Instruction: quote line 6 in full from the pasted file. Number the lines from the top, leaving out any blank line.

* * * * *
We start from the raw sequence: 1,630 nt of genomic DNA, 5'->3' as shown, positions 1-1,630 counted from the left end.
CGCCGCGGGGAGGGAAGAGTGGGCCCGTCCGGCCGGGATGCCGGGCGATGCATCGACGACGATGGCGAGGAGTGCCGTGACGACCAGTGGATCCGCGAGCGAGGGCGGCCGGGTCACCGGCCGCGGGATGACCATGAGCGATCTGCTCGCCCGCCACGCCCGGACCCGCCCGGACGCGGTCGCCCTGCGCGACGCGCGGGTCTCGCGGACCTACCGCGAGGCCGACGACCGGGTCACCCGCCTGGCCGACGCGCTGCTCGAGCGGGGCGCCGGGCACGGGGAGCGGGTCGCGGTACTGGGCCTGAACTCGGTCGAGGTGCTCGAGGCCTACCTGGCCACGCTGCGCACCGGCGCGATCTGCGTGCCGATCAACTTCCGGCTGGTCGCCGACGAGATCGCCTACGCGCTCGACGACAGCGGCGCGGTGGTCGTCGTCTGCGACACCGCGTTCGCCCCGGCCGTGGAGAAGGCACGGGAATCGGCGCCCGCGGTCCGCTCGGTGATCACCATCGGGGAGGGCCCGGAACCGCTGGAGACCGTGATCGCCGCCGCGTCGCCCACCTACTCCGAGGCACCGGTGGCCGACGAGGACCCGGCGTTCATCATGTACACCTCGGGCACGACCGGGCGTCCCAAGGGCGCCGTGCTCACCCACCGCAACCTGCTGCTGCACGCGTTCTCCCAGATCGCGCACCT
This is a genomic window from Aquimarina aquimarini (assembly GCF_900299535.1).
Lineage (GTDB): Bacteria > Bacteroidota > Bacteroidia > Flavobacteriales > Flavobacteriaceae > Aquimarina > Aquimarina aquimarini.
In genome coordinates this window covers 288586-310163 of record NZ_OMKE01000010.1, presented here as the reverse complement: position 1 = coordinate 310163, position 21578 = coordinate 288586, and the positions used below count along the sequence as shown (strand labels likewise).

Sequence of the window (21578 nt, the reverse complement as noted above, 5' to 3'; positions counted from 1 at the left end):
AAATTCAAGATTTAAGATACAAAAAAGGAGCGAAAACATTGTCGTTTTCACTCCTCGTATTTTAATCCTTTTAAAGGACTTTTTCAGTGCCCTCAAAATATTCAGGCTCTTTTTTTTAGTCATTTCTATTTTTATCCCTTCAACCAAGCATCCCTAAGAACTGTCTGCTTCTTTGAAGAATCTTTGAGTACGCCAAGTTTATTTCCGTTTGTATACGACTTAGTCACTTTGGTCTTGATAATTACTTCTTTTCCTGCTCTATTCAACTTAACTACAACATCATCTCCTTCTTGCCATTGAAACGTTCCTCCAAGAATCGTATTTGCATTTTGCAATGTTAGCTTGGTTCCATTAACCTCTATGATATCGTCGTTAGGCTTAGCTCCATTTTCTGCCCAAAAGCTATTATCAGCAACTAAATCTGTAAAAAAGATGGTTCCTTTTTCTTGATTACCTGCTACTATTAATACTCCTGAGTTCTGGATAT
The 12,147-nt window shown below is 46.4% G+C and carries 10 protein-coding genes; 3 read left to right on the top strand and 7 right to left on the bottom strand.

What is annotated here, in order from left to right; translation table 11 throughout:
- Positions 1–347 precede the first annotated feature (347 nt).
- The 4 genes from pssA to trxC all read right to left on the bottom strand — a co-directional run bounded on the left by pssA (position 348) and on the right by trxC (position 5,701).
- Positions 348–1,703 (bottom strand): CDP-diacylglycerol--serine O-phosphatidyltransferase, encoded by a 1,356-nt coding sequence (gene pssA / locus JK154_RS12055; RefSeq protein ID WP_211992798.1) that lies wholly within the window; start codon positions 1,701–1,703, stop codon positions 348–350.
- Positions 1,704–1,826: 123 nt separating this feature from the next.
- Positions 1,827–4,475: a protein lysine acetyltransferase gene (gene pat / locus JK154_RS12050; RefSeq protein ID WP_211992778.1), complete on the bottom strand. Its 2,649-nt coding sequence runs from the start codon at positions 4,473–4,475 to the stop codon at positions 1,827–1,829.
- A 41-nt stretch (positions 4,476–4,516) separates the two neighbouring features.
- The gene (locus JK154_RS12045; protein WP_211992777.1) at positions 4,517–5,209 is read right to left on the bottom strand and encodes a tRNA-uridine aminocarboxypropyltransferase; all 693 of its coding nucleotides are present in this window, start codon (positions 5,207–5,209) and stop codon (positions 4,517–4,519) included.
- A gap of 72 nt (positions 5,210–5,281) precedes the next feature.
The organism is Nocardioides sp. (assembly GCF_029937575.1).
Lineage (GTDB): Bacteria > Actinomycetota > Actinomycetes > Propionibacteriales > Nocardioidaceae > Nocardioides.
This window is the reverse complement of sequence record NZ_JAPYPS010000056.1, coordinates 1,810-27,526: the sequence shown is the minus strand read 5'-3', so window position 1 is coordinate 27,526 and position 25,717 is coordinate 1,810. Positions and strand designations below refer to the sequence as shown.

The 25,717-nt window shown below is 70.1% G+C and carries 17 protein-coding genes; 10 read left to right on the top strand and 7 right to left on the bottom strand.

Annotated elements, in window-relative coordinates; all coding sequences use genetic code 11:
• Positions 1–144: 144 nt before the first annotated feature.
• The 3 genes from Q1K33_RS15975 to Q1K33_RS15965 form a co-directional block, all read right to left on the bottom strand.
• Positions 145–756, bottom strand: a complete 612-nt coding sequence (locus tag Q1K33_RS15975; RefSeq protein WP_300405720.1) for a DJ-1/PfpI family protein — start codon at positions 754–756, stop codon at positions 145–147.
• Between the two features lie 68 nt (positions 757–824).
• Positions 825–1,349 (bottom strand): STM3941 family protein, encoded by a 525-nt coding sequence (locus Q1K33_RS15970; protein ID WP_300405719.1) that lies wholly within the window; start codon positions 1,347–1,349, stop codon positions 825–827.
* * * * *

Sequence of the window (21578 nt, the reverse complement as noted above, 5' to 3'; positions counted from 1 at the left end):